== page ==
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Old September 13 2012, 04:43 AM   #6
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Re: NCC = Not Constitution Class?

Enterprise class surfaces in the movie Star Trek II.
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Old September 13 2012, 11:31 PM   #7
Robert Comsol
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Re: NCC = Not Constitution Class?

@ Robert D. Robot

Indeed, a concise "Starship Class" serves all interests (no bloody A, B, C or D and no Constitution or Enterprise Class).

@ throwback

Yes, "Enterprise Class" was a label on the bridge simulator door.

Andrew Probert felt that because of Commander Decker's "This is a totally new Enterprise" the registry number should have started with 18 and the ship would be Enterprise Class. When it came to Star Trek VI DP Nicholas Meyer may have gotten second thoughts ("Constitution" whiteprint).


Come to think of it, I wondered how it's rationalized now that TOS-R had established NCC registries starting with 16 for Intrepid, Excalibur and Exeter (Potemkin got her 1657 in Star Trek VI), three ships had already been visualized as relatives of the Enterprise in TOS.
These obviously don't belong to a Constitution Class where the Constitution supposedly is NCC-1700

The correct registry for the USS Constitution would then be NCC-1601 (according to Jefferies Rule) and we'd have 8 known starships of the 16th Federation Design (Constitution Class).
In comparison we'd have 7 known starships of the 17th Federation Design (Enterprise Class).
(Where to put USS Constellation NCC-1017(-A) I leave this open to imagination).

The beauty of this positive Retcon Maneuver:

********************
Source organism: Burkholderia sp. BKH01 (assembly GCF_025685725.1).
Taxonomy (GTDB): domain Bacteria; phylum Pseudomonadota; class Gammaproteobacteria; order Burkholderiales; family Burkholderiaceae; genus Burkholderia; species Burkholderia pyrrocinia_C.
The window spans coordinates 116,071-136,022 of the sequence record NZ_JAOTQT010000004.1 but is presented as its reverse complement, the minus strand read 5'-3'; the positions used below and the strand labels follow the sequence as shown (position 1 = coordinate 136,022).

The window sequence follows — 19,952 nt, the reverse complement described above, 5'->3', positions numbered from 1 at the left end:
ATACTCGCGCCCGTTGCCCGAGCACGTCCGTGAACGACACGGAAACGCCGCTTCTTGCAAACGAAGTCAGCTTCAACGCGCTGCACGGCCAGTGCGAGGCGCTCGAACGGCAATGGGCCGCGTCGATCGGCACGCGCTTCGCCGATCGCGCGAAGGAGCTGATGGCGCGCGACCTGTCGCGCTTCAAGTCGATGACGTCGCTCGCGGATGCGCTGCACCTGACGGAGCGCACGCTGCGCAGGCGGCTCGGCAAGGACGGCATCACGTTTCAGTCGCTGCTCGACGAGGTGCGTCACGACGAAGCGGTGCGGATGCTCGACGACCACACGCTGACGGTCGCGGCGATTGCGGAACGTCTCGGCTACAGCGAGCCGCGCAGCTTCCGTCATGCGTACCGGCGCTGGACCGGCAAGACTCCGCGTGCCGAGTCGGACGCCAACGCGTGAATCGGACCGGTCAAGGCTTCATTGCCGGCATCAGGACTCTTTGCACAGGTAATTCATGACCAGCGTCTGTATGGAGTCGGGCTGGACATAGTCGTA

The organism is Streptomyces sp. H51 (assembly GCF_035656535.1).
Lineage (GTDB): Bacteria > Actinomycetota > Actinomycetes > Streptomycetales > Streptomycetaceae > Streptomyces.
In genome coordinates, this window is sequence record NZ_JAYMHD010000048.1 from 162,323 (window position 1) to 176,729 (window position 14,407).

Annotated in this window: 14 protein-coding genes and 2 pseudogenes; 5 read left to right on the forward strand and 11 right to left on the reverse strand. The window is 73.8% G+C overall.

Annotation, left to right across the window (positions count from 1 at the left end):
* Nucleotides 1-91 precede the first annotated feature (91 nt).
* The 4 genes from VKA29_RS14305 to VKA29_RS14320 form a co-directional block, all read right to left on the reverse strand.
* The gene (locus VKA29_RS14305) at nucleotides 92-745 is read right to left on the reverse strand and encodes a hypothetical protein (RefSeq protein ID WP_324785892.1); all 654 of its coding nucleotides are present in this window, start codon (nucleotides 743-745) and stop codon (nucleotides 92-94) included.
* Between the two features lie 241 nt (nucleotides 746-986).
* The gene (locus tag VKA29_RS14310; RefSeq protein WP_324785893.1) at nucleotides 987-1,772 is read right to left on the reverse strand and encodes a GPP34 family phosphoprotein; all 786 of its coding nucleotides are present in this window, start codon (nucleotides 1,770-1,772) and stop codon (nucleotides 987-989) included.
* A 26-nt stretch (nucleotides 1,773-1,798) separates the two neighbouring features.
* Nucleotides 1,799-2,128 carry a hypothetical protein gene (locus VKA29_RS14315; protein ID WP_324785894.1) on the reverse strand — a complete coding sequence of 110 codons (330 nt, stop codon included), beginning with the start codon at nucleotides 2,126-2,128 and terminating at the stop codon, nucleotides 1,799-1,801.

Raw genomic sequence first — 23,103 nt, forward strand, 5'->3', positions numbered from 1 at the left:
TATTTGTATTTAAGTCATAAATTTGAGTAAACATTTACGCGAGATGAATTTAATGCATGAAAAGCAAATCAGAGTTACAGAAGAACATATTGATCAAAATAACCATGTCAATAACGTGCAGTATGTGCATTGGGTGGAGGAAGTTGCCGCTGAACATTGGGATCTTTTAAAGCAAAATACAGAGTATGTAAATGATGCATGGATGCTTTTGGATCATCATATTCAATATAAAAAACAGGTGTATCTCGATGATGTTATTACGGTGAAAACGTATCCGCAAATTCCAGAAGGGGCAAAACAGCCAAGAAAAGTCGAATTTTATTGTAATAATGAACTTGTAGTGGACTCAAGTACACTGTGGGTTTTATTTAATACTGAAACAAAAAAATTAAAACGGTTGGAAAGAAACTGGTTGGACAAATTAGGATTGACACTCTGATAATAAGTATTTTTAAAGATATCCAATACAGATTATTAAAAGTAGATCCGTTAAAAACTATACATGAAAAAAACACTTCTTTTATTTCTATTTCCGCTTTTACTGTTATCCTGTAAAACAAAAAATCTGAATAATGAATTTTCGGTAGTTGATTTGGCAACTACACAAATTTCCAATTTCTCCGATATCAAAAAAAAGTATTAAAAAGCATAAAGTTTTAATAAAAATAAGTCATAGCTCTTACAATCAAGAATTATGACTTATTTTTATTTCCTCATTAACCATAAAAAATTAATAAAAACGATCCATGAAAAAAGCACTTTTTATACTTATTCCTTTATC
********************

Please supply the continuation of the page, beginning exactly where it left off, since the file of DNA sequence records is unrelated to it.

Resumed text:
1) Jefferies Rule has been reconstituted
2) Numbers make perfect sense
3) "Constitution Class" is a colloquialism in the broader sense: If you start with this class, have the next design to be indiscernible from the outside (Enterprise Class), then have a refit transformation beginning with USS Constitution that will also include previous Enterprise Class Starships which then will equally end up as (new) Constitution Class Starships, I wouldn't find fault that the majority of fans refer to these vessels just as "Constitution Class Starships".

Of course, the erroneous "NCC-1700" for the USS Constitution would have to receive a proper military burial...

Bob
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Old September 13 2012, 11:47 PM   #8
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Re: NCC = Not Constitution Class?

IIRC, Gene Roddenberry insisted that the movie-era refit Enterprise still be called Constitution class and keep the classic number, because the ship was a character itself and he seemed to think that if the crew had a different ship, the audience would somehow eventually forget the Enterprise's importance. (To which I say ) The Enterprise class still cropped up in a number of other sources, and I prefer to use it myself.
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Old September 14 2012, 10:05 AM   #9
Timo
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Re: NCC = Not Constitution Class?

These obviously don't belong to a Constitution Class where the Constitution supposedly is NCC-1700